A new generation—young, smart, and above all compassionate— steps up to the plate.
Nearly every day in Detroit, someone gets an unexpected diagnosis. The words may vary, but the impact doesn’t. You have HIV. Much of the time, the person hearing those words is a young man or transgender individual, often a teenager, who may not know where to turn.
It’s one thing to talk in abstract terms about the high rates of sexually transmitted infections among young men who have sex with men—a population more gravely affected by STIs, including HIV, than any other in the country, and certainly in Michigan.
It’s another to imagine being young and vulnerable, and learning you have HIV, and
feeling you can’t confide in anyone because you’re terrified of being judged, but
at the same time having no idea where to go for treatment or how to keep from spreading
the virus or how to survive into your twenties, let alone the rest of adulthood.
That’s why a new project, funded by the U.S. Centers for Disease Control and Prevention and aimed at lowering the spread of HIV and other STIs in southeast Michigan, has recruited six young members of the region’s LGBT community to serve as its Youth Advisory Board. They remind academic researchers and community partners what it’s like to be young. They help point out where, when, and how to intervene.
By definition, says Emily Pingel, MPH ’09, project director of U-M’s SexLab, the administrative home for the project, the Youth Advisory Board is “like the White House. They have veto power over the decision-making of the whole coalition.”
Following are snapshots of three board members—all in their early twenties, all native Detroiters. Like the city where they live and grew up, they’ve faced adversity and are resilient. They’re also passionate about creating change, both in the city they love and within the LGBT community they call home.
The CDC has one name for the project: “Community Approaches to Reducing STIs.” But the Youth Advisory Board has another: “Michigan Forward in Enhancing Research and Community Equity,” or “MFierce.” The name says as much about the board as it does about the project.
By his own reckoning, Curtis Collins, 24, was a rebellious child. He wasn’t angry at anyone—“I just wanted to do things my own way, ’til I learned the hard way.” He flashes a bright smile. By the time he was 16, he’d joined Detroit’s LGBT community and was hanging out at Palmer Park, a public space designed in the late 1800s by Frederick Law Olmsted, near Six Mile and Woodward. He saw others having fun, Curtis says, and he wanted “to see what this lifestyle is about.”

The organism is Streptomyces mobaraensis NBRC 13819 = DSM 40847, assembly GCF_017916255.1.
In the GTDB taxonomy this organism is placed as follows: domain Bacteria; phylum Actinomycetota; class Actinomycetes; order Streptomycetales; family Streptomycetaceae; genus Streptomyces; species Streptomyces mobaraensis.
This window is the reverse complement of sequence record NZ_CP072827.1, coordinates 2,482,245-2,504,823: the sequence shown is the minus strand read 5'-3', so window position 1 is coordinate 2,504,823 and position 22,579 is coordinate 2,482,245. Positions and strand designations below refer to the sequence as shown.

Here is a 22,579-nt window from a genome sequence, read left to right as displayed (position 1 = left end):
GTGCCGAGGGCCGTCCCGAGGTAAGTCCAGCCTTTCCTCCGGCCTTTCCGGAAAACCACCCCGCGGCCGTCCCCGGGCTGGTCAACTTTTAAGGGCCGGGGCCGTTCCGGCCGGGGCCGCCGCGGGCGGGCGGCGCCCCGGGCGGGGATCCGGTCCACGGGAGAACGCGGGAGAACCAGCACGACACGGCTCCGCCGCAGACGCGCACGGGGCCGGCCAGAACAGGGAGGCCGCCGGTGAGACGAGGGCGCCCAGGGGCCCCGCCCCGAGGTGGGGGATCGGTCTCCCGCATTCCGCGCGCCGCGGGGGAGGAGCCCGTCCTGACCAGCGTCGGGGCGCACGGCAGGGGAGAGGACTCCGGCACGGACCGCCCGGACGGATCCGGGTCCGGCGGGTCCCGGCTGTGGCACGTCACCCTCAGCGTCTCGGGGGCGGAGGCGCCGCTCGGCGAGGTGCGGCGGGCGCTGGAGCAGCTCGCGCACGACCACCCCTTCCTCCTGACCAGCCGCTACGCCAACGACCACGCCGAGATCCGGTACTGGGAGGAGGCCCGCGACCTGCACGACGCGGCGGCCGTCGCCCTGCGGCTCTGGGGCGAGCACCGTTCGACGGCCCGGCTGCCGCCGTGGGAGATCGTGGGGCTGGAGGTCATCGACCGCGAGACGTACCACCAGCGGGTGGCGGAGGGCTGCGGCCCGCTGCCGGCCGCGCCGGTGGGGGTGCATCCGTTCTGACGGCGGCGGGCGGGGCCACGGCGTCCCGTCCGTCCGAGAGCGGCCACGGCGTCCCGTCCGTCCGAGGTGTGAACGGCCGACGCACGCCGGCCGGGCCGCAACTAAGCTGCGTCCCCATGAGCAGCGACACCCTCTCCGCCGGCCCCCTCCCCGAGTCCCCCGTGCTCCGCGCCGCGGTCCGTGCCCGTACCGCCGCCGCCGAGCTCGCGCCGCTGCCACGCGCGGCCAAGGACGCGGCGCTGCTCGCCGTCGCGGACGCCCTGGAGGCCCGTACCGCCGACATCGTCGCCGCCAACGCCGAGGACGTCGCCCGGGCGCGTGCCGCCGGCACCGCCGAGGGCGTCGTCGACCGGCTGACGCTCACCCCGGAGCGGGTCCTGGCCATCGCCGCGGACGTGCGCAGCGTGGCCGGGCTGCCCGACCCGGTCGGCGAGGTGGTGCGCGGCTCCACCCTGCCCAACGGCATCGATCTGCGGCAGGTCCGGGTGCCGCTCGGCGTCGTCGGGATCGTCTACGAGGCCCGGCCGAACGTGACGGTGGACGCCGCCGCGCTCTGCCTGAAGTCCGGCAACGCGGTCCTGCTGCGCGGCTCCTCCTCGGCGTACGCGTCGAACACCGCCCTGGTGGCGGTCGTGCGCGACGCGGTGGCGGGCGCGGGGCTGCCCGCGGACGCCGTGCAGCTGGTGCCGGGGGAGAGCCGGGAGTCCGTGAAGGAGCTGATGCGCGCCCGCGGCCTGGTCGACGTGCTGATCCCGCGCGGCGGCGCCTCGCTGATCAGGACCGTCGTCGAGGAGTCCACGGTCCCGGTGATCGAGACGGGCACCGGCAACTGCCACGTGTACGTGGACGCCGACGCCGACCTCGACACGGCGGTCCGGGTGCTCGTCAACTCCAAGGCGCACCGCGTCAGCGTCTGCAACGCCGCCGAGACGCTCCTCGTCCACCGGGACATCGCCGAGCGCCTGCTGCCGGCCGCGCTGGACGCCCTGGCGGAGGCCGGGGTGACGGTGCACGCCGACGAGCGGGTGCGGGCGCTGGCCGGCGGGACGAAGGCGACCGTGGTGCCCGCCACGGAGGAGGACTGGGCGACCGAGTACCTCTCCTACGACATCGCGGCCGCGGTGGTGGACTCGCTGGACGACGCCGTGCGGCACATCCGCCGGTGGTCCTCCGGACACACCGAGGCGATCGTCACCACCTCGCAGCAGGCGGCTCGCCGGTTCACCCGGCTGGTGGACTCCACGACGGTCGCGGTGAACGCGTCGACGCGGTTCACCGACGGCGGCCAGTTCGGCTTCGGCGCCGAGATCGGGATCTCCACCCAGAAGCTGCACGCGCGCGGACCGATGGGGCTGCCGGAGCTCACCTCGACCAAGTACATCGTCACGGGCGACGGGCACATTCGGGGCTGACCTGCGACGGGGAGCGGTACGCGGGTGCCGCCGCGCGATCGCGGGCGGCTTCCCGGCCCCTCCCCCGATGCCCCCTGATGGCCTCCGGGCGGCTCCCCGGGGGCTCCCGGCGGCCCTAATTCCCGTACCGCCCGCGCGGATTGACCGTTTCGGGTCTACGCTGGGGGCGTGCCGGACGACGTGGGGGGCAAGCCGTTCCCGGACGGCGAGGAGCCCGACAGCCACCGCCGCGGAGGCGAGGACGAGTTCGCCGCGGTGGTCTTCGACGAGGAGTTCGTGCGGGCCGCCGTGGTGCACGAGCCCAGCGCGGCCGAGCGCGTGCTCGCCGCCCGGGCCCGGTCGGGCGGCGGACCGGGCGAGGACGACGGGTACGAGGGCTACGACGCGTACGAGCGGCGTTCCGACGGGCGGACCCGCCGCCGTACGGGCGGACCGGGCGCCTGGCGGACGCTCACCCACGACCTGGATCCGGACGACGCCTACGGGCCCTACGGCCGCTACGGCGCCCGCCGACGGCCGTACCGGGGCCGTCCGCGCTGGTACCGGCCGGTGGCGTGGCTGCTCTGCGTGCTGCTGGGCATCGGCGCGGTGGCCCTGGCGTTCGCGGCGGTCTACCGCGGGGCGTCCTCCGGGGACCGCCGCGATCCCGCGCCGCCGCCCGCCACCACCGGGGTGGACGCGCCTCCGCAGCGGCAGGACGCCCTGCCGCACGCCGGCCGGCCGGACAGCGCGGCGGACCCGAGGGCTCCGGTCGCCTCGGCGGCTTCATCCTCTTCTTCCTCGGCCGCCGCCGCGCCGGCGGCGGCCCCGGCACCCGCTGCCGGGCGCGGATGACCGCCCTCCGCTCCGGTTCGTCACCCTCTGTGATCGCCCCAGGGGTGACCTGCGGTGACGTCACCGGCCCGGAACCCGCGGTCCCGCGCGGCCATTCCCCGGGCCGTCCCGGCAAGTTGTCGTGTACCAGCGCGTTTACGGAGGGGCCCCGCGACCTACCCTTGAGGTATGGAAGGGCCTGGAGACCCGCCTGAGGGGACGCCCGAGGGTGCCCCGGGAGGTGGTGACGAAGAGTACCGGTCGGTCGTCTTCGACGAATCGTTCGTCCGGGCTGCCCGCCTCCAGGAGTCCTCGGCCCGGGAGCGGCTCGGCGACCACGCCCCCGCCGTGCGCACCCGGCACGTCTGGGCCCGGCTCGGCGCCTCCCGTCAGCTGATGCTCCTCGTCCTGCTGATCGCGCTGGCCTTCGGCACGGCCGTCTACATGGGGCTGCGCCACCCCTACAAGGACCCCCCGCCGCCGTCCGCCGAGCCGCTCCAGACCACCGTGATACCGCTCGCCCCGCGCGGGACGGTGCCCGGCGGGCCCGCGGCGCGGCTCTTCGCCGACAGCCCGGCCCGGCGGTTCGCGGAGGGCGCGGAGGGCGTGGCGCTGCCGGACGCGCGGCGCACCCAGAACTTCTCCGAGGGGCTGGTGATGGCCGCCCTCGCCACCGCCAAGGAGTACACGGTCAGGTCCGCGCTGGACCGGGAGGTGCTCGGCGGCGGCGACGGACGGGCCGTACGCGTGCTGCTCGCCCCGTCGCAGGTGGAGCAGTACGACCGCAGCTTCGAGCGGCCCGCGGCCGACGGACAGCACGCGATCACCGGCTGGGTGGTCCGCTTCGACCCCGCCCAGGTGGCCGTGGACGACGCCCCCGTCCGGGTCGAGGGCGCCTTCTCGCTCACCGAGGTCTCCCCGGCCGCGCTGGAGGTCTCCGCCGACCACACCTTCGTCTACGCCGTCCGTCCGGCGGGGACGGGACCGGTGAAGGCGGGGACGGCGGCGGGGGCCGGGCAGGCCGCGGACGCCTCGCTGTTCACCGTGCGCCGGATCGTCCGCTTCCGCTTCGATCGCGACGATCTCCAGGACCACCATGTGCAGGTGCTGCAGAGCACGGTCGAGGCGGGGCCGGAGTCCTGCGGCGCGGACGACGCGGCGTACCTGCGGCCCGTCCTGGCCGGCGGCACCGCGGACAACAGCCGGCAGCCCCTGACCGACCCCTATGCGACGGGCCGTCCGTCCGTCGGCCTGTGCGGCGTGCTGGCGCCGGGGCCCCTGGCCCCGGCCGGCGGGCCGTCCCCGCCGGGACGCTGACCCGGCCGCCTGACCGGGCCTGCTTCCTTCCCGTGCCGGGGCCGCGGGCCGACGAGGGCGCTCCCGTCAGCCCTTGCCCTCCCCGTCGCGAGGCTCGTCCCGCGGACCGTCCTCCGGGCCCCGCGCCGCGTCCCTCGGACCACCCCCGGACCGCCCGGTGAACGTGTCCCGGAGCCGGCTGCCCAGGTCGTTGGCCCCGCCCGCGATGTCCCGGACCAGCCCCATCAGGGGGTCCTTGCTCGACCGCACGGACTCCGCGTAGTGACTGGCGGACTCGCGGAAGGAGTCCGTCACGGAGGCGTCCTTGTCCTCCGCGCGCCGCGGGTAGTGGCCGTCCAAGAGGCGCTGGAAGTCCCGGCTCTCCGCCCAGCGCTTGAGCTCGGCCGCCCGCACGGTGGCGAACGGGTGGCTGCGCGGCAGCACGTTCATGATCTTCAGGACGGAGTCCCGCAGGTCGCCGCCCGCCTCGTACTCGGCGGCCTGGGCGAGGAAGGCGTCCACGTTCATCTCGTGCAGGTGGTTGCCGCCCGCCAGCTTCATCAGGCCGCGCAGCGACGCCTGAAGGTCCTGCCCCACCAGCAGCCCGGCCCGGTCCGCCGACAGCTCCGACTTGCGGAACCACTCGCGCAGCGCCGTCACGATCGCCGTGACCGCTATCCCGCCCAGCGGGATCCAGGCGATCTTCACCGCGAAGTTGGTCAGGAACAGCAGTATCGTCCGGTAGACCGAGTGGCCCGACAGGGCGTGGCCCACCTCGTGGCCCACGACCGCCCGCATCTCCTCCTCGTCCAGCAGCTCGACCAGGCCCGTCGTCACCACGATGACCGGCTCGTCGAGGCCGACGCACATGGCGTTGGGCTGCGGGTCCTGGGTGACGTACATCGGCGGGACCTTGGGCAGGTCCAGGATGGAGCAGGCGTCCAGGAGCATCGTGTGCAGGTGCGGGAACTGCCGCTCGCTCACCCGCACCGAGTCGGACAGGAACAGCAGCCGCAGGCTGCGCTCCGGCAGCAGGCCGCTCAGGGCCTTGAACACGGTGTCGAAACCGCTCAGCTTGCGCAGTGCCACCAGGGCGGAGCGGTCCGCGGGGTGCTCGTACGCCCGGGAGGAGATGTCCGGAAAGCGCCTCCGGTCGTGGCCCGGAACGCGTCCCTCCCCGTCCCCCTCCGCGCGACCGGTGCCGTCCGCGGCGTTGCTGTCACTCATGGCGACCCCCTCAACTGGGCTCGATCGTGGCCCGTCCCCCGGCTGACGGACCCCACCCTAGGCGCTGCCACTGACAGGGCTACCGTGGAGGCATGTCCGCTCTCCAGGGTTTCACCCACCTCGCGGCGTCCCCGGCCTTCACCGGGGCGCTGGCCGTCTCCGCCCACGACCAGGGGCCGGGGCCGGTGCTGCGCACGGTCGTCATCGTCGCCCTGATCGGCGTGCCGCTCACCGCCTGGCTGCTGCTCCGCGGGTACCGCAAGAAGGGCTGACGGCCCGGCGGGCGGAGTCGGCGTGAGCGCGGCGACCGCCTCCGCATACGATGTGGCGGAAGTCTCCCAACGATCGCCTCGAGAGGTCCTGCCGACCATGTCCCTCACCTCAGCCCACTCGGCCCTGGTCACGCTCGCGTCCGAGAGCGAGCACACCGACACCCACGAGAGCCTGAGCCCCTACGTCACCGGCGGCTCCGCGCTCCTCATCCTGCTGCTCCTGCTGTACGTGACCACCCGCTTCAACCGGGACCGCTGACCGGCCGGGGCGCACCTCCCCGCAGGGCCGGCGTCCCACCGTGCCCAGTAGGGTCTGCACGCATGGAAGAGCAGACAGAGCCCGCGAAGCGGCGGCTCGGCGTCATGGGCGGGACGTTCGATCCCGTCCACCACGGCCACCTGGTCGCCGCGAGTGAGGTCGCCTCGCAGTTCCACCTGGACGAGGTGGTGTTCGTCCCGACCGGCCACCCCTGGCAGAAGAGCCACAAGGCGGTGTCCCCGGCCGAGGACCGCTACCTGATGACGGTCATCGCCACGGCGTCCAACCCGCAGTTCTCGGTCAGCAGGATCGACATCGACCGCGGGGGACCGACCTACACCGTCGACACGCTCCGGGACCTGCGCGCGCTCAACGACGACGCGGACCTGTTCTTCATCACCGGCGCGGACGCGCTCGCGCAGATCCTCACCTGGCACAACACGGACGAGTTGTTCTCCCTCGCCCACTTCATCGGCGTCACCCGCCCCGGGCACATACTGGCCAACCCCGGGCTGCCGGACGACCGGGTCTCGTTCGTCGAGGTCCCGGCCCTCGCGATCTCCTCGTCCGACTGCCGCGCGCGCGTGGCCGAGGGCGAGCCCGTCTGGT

Palmer Park was the center for “everything,” he adds. He made friends there, and for a time even lived at the park. In summertime it was “the hangout spot. Everybody parked their cars out there, do drinks, whatever, just have fun. But it wasn’t just us over there.” Commercial sex workers worked the alleys around the park. It was often dangerous, “real dangerous.”
One night Curtis watched a friend go off in the woods with a man to “make a little money.” He waited for his friend to come back so they could go for a drink, but his friend didn’t show. Then Curtis heard a strange voice. Suddenly his friend staggered onto the street and collapsed. “It was like blood coming from everywhere,” Curtis remembers, “like someone just maliciously hit him with some type of metal pole.” Curtis phoned 911, but his friend never regained consciousness and died later that evening.
At 6’5”, Curtis knows how to defend himself, and he’s not afraid. It’s part of the street smarts that make him who he is—and make him invaluable to MFierce. Thanks to what he calls his “street-cred experience,” Curtis is able to take MFierce’s academic partners “behind the scenes,” as he puts it, “and show them where and how things happen in Detroit, how people from the LGBT community live their life, what they gotta do to make their ends meet.” He describes it as giving researchers “the rated-R version more so than the rated-G version.” The “rated-G version” is what goes into a published paper, he explains. “But you need the rated-R if you’re going to make a difference.”
He’s known that he’s gay as long as he can remember. Unlike a lot of young men his age, he’s never had problems at home. His mother, with whom until recently he shared a house in downtown Detroit, doesn’t care how he lives his life, as long as he goes to school and does what he’s “supposed to do,” meaning be a good and productive citizen. Curtis graduated from high school in 2010 and currently holds down two jobs in the hospitality industry. “The only person I’m scared of,” he says with a grin, “is my mama …and God himself.”
MFierce allows him to be of service to both the academic and the LGBT communities, and Curtis is grateful. He’s especially keen to help young men with HIV cope by putting them in touch with resources and reminding them that HIV is not a death sentence. He’s one of a handful of people, he says, “that don’t mind being that extra ear or extra voice to help you get through whatever you gotta get through.”
Telling his father he had HIV was bad enough. But telling his new boyfriend was worse. “I was so terrified … so terrified,” remembers D’Angelo Kea. He could scarcely bring himself to speak. The diagnosis had revived his deepest fears—who would love him now? At 18, D’Angelo couldn’t imagine.